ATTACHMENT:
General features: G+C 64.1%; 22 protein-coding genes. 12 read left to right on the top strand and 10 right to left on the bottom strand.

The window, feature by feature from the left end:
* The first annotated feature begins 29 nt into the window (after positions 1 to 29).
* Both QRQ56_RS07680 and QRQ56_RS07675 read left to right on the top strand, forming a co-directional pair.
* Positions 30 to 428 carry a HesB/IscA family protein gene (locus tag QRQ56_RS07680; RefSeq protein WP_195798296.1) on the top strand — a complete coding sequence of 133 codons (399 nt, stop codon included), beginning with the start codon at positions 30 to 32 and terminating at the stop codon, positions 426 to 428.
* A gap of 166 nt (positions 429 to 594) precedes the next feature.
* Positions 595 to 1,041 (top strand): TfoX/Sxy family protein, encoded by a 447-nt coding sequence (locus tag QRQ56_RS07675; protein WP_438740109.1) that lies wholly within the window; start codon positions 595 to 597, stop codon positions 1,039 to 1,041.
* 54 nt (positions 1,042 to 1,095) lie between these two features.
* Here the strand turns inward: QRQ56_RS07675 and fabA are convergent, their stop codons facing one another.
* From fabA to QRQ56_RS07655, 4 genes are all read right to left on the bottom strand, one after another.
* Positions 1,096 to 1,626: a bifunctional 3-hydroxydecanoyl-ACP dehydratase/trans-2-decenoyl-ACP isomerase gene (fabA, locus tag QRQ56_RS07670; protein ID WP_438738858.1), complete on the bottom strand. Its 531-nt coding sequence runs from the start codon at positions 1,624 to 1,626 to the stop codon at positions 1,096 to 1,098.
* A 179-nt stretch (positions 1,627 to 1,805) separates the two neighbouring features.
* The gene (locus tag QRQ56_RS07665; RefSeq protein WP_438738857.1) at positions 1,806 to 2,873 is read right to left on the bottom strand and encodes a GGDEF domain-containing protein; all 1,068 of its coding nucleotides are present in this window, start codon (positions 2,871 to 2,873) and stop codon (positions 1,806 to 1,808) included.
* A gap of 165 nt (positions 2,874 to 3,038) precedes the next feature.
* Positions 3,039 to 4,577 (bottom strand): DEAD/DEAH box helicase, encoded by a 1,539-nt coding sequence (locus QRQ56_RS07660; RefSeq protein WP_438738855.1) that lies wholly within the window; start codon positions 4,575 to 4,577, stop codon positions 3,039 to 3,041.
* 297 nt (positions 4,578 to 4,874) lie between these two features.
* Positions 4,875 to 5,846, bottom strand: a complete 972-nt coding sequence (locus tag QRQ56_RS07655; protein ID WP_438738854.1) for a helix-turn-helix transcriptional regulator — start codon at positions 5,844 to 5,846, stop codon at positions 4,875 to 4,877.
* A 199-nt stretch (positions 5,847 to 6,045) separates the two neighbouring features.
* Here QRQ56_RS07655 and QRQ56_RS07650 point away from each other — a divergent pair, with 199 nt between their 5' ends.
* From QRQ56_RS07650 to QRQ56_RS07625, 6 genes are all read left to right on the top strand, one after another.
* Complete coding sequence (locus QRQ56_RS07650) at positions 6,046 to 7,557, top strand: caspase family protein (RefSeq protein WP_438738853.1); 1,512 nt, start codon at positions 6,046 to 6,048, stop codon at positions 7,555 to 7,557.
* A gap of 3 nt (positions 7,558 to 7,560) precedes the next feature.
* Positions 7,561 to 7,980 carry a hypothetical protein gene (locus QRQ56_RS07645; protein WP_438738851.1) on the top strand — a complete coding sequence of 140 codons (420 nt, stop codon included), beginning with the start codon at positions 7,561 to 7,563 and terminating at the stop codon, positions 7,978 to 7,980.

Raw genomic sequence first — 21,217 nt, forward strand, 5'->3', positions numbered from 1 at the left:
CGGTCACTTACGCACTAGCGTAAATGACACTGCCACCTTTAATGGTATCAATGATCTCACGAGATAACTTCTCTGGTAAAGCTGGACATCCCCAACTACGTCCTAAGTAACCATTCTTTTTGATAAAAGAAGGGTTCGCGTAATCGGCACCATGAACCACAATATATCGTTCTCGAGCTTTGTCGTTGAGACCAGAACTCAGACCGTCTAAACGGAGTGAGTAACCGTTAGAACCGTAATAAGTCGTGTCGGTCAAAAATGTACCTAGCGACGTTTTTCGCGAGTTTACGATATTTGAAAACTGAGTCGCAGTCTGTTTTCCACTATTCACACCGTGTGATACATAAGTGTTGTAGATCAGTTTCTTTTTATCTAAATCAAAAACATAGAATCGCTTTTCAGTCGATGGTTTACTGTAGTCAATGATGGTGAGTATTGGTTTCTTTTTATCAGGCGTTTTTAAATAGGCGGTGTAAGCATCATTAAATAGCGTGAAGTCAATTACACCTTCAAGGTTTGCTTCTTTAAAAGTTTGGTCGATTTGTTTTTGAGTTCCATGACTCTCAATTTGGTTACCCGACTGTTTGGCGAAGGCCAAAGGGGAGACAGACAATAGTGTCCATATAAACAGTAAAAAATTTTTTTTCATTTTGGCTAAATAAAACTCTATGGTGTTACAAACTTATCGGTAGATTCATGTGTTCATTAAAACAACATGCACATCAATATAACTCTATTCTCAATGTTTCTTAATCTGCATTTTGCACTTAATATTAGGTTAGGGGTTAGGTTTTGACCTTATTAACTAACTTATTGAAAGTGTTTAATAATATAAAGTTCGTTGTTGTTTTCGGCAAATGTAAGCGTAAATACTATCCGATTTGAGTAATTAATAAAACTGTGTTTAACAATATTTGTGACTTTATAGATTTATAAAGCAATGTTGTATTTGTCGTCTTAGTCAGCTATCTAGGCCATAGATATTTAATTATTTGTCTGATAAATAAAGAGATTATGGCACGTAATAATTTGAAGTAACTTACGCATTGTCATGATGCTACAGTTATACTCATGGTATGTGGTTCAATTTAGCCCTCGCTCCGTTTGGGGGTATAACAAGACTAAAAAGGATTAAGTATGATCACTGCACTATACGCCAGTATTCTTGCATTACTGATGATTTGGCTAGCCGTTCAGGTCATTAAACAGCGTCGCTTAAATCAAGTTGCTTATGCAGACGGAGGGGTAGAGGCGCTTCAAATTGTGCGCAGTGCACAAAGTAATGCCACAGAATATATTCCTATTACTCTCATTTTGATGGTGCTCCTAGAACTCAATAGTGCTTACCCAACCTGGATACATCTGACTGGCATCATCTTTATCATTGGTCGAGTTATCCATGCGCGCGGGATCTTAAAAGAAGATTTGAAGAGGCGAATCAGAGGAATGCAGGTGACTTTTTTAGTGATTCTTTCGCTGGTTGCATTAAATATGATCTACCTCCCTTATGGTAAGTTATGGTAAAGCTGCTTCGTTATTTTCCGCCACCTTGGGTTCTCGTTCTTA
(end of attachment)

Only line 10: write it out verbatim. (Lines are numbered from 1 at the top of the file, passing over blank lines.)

* From fabA to QRQ56_RS07655, 4 genes are all read right to left on the bottom strand, one after another.